Location: Roadsides, railroad rights of way, and nature preserves in and around Solem Township, MN

Overlaps with: phenology in experimental plots, demography in the remnants, gene flow in remnants, reproductive fitness in remnants

Data/materials collected: We identify each plant with a numbered tag affixed to the base and give each head a colored twist tie, so that each head has a unique tag/twist-tie combination, or “head ID”, under which we store all phenology data.We monitor the flowering status of all flowering plants in the remnants, visiting at least once every three days (usually every two days) until all heads were done flowering to obtain start and end dates of flowering. We managed the data in the R project ‘aiisummer2019′ and added the records to the database of previous years’ remnant phenology records, which is located here: http://echinaceaproject.org/datasets/remnant-phen/.

A flowering curve (created here using the R package mateable) summarizes the flowering phenology data that we collected in 2019, indicating the number of individuals flowering on a given day and the flowering period for all individuals over the course of the season.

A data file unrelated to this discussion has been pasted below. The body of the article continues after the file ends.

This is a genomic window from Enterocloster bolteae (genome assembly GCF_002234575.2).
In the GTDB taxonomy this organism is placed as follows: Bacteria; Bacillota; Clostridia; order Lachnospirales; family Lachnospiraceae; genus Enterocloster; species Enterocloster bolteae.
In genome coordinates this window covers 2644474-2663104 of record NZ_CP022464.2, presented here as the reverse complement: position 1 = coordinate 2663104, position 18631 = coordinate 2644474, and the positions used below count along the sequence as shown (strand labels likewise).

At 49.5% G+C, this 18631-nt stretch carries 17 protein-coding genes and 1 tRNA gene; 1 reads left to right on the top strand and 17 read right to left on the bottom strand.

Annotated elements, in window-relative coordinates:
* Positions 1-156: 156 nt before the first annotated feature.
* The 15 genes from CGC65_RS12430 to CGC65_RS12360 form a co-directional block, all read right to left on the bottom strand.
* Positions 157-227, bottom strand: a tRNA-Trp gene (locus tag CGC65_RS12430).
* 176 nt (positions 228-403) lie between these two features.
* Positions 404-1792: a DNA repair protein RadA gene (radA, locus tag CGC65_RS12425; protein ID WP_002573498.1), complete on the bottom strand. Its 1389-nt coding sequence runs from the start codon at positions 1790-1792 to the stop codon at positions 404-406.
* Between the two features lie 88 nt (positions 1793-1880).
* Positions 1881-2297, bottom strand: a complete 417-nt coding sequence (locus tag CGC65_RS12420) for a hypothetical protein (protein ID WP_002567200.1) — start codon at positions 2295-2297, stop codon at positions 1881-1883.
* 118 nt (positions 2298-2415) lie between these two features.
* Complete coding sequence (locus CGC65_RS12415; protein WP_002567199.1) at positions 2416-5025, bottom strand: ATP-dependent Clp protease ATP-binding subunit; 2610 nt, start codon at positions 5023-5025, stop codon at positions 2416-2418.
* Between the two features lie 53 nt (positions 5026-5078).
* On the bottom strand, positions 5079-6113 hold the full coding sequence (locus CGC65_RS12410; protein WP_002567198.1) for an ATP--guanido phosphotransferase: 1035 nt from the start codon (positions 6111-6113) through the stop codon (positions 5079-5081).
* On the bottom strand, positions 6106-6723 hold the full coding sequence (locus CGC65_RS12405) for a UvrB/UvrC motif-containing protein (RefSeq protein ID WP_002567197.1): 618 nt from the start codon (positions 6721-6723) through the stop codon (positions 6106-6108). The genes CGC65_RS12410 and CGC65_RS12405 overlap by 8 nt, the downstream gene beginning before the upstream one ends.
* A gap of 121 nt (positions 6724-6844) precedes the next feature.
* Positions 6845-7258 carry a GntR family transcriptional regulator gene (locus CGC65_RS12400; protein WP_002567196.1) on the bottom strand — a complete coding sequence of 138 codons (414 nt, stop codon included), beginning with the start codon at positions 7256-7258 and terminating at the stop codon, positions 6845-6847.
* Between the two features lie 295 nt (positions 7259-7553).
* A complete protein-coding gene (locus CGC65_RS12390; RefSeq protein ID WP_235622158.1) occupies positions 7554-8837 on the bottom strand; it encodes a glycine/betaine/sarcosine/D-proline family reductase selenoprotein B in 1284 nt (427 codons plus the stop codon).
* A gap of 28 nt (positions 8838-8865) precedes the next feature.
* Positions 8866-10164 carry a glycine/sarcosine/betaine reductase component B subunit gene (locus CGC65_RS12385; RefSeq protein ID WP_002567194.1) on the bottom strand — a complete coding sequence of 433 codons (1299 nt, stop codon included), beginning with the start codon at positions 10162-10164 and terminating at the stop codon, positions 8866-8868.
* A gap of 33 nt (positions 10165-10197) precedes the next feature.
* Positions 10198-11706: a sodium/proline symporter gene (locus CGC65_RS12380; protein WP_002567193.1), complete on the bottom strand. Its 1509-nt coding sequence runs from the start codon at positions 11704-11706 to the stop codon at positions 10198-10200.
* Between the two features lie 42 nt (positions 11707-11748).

We shot GPS points at all of the plants we monitored. Soon, we will align the locations of plants this year with previously recorded locations and given a unique identifier (‘AKA’). We will link this year’s phenology and survey records via the headID to AKA table.

We harvested a random sample of 1/3 of the flowering heads from each remnants in August and September, plus an X additional heads from populations that were highly isolated, for a total of X harvested seedheads. These are currently stored at the University of Minnesota. This winter, I will assess the relationship between phenology and reproductive fitness by x-raying all of the seeds we collected. In addition, I will determine the paternity (i.e., pollen source) for a sample of seeds by matching the seed genotype to the potential pollen donors. Doing so will shed light on how phenology influences pollen movement and gene flow patterns.